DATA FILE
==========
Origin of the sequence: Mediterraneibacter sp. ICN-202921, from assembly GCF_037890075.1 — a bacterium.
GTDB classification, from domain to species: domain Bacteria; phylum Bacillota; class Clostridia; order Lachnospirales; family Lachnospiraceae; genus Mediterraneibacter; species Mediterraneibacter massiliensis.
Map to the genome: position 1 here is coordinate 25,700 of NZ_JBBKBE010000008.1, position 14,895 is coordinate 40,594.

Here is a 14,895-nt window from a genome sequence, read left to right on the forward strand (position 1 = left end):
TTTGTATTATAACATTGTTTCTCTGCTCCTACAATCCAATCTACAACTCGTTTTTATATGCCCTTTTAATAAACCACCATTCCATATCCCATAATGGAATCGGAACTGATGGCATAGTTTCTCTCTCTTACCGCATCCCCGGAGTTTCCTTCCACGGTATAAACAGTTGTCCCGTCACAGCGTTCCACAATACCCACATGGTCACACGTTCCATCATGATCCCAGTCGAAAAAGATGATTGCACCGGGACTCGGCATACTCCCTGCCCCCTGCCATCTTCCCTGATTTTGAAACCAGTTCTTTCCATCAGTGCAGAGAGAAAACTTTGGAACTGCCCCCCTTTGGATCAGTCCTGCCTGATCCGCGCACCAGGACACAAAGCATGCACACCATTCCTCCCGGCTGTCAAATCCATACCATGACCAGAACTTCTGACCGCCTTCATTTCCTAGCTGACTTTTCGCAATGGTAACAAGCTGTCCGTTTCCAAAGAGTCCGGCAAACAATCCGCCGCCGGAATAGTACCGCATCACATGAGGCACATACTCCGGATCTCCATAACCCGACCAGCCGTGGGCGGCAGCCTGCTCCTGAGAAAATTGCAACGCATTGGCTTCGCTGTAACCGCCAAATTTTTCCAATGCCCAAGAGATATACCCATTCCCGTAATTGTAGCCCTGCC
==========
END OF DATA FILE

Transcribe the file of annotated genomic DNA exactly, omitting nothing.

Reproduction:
Origin of the sequence: Mediterraneibacter sp. ICN-202921, from assembly GCF_037890075.1 — a bacterium.
GTDB classification, from domain to species: domain Bacteria; phylum Bacillota; class Clostridia; order Lachnospirales; family Lachnospiraceae; genus Mediterraneibacter; species Mediterraneibacter massiliensis.
Map to the genome: position 1 here is coordinate 25,700 of NZ_JBBKBE010000008.1, position 14,895 is coordinate 40,594.

Here is a 14,895-nt window from a genome sequence, read left to right on the forward strand (position 1 = left end):
TTTGTATTATAACATTGTTTCTCTGCTCCTACAATCCAATCTACAACTCGTTTTTATATGCCCTTTTAATAAACCACCATTCCATATCCCATAATGGAATCGGAACTGATGGCATAGTTTCTCTCTCTTACCGCATCCCCGGAGTTTCCTTCCACGGTATAAACAGTTGTCCCGTCACAGCGTTCCACAATACCCACATGGTCACACGTTCCATCATGATCCCAGTCGAAAAAGATGATTGCACCGGGACTCGGCATACTCCCTGCCCCCTGCCATCTTCCCTGATTTTGAAACCAGTTCTTTCCATCAGTGCAGAGAGAAAACTTTGGAACTGCCCCCCTTTGGATCAGTCCTGCCTGATCCGCGCACCAGGACACAAAGCATGCACACCATTCCTCCCGGCTGTCAAATCCATACCATGACCAGAACTTCTGACCGCCTTCATTTCCTAGCTGACTTTTCGCAATGGTAACAAGCTGTCCGTTTCCAAAGAGTCCGGCAAACAATCCGCCGCCGGAATAGTACCGCATCACATGAGGCACATACTCCGGATCTCCATAACCCGACCAGCCGTGGGCGGCAGCCTGCTCCTGAGAAAATTGCAACGCATTGGCTTCGCTGTAACCGCCAAATTTTTCCAATGCCCAAGAGATATACCCATTCCCGTAATTGTAGCCCTGCC